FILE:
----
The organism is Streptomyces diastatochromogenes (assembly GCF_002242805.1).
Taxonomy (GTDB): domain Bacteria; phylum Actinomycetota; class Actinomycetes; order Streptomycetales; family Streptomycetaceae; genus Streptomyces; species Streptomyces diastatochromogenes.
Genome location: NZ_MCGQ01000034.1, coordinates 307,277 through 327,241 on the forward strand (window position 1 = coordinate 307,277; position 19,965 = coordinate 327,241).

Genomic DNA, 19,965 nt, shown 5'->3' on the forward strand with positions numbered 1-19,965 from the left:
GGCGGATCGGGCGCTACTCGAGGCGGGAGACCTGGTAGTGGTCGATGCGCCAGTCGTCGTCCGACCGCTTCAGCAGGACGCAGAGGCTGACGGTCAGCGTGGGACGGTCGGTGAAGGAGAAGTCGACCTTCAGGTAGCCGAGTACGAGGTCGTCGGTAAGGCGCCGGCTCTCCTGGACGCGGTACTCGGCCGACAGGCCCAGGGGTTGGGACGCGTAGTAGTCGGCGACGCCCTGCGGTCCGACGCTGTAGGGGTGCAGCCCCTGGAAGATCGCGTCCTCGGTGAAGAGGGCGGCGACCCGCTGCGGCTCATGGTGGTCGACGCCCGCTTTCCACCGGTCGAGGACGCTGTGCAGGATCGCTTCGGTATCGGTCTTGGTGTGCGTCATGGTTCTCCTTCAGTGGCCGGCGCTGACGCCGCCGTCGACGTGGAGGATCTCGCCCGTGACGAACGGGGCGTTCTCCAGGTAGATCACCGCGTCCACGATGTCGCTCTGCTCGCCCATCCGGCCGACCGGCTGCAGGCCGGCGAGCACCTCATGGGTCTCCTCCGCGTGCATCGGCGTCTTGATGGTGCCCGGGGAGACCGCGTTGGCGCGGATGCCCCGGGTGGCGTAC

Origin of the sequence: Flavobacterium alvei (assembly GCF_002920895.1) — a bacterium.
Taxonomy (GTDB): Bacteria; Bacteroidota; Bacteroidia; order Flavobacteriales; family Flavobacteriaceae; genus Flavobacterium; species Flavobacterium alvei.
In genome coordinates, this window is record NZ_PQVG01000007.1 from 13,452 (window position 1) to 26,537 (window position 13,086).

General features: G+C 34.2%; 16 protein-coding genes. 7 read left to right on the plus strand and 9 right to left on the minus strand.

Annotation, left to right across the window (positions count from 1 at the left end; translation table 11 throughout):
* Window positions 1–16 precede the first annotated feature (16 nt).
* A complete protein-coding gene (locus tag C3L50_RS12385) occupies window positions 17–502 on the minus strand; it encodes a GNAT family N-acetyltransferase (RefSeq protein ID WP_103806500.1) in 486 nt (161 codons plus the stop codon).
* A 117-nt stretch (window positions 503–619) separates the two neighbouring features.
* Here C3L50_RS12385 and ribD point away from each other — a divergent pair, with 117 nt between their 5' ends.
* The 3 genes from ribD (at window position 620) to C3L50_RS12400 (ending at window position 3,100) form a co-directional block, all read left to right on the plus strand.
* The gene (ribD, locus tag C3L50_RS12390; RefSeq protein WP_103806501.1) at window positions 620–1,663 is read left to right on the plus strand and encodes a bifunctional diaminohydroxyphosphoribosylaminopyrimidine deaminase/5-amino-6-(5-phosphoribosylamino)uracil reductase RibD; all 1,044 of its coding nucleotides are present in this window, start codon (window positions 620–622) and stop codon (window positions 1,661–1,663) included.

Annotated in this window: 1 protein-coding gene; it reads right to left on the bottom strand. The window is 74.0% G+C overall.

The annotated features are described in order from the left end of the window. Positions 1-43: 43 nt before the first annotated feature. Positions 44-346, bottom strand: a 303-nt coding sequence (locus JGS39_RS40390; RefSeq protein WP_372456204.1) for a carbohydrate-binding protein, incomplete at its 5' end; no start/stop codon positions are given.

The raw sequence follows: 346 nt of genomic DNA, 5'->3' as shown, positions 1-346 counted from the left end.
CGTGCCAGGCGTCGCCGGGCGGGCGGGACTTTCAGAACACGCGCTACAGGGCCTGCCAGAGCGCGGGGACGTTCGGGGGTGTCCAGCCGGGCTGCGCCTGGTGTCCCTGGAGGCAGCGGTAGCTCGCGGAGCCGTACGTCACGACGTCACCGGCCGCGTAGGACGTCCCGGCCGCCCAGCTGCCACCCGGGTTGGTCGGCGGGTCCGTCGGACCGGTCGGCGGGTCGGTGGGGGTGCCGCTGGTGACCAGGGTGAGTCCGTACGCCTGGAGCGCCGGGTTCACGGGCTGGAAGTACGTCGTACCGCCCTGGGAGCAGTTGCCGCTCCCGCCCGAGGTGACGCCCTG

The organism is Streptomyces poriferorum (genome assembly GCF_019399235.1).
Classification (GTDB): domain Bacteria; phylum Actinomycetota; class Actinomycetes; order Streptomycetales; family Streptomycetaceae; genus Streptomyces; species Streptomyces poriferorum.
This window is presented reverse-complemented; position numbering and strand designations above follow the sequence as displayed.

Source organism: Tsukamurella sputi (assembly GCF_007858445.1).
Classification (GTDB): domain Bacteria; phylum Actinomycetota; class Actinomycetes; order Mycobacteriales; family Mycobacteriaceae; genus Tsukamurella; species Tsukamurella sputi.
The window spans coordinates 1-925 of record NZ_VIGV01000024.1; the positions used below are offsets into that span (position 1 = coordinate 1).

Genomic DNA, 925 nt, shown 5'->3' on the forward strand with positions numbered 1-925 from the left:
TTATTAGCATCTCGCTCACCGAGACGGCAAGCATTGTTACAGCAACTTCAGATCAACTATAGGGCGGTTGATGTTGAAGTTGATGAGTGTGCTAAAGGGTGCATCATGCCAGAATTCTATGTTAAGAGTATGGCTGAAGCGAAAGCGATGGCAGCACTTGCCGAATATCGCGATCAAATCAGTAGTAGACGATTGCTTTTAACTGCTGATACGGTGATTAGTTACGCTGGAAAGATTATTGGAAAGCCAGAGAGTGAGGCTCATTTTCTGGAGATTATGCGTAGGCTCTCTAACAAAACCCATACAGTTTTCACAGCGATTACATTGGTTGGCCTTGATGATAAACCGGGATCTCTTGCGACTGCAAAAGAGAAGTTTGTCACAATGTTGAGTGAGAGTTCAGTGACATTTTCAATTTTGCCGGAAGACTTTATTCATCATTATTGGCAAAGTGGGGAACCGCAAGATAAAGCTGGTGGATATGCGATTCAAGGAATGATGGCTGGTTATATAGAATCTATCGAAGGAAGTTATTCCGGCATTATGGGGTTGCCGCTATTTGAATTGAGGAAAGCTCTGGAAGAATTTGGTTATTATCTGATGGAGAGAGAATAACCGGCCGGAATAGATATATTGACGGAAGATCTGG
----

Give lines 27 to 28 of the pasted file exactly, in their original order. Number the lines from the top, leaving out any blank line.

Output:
Genomic DNA, 925 nt, shown 5'->3' on the forward strand with positions numbered 1-925 from the left:
TTATTAGCATCTCGCTCACCGAGACGGCAAGCATTGTTACAGCAACTTCAGATCAACTATAGGGCGGTTGATGTTGAAGTTGATGAGTGTGCTAAAGGGTGCATCATGCCAGAATTCTATGTTAAGAGTATGGCTGAAGCGAAAGCGATGGCAGCACTTGCCGAATATCGCGATCAAATCAGTAGTAGACGATTGCTTTTAACTGCTGATACGGTGATTAGTTACGCTGGAAAGATTATTGGAAAGCCAGAGAGTGAGGCTCATTTTCTGGAGATTATGCGTAGGCTCTCTAACAAAACCCATACAGTTTTCACAGCGATTACATTGGTTGGCCTTGATGATAAACCGGGATCTCTTGCGACTGCAAAAGAGAAGTTTGTCACAATGTTGAGTGAGAGTTCAGTGACATTTTCAATTTTGCCGGAAGACTTTATTCATCATTATTGGCAAAGTGGGGAACCGCAAGATAAAGCTGGTGGATATGCGATTCAAGGAATGATGGCTGGTTATATAGAATCTATCGAAGGAAGTTATTCCGGCATTATGGGGTTGCCGCTATTTGAATTGAGGAAAGCTCTGGAAGAATTTGGTTATTATCTGATGGAGAGAGAATAACCGGCCGGAATAGATATATTGACGGAAGATCTGG